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Grains of Paradise spice
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Sugar Cane spice<
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Plant Guide > Spices > Sugar Cane spice
Sugar Cane spice
It is very doubtful whether sugar-cane occurs anywhere in the wild state, at present. Authorities are quite unanimous in expressing it as their opinion that its original home was India. It is a plant that has been under cultivation for many centuries.
There are many varieties recognized by cultivators, differing in color, texture, and other minor characteristics.
Since cane does not ripen fruit, it is propagated by transplanting the rhizomes and top portions of stem. The ripe cane is cut close to the ground, the leaves stripped off, and tassel cut off. It is then carted to the cane mill and passed between large rollers, which express the juice, which is then clarified by means of lime, animal charcoal, and blood.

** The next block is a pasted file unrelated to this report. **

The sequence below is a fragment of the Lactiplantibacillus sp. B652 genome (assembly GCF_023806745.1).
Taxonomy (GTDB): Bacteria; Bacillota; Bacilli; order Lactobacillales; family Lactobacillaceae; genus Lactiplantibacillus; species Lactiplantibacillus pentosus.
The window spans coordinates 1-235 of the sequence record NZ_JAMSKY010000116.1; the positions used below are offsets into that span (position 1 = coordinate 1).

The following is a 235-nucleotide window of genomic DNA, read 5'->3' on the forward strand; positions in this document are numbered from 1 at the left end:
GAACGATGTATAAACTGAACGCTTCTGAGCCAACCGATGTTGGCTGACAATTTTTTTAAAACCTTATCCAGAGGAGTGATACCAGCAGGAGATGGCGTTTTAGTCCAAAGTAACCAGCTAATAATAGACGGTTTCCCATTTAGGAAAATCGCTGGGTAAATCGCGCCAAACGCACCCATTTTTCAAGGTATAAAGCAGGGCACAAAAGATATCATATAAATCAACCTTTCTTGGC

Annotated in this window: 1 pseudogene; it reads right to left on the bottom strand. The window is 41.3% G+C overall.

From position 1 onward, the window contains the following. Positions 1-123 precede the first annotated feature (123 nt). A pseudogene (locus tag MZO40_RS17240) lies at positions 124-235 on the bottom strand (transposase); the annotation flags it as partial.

The juice is boiled until it acquires a proper tenacity, when it is passed into a cooler and allowed to crystallize. This sugar is then placed in large perforated casks and allowed to drain for two or three weeks, when it is packed into hogsheads and exported under the name of raw sugar or muscovado sugar. The drainings form molasses. Raw sugar is taken to the sugar refinery and purified.
Sugar has innumerable uses. As an article of food it is not surpassed, though it cannot support life alone, because it contains no nitrogen. It is the important ingredient in candies, pastries, sweetened drinks, etc. Molasses and treacle are much used and must not be confounded with the sorghum molasses made from the sugar cane of the Central States. Molasses and treacle sometimes have a very peculiar and, to many, a very objectionable flavor, due to impurities present.
Molasses, as well as treacle, when fermented, gives rise to rum. The popular notion that sugar is injurious to teeth is without foundation.
In medicine sugar is employed to disguise the taste of disagreeable remedies and to coat pills. It has no direct curative properties in disease.
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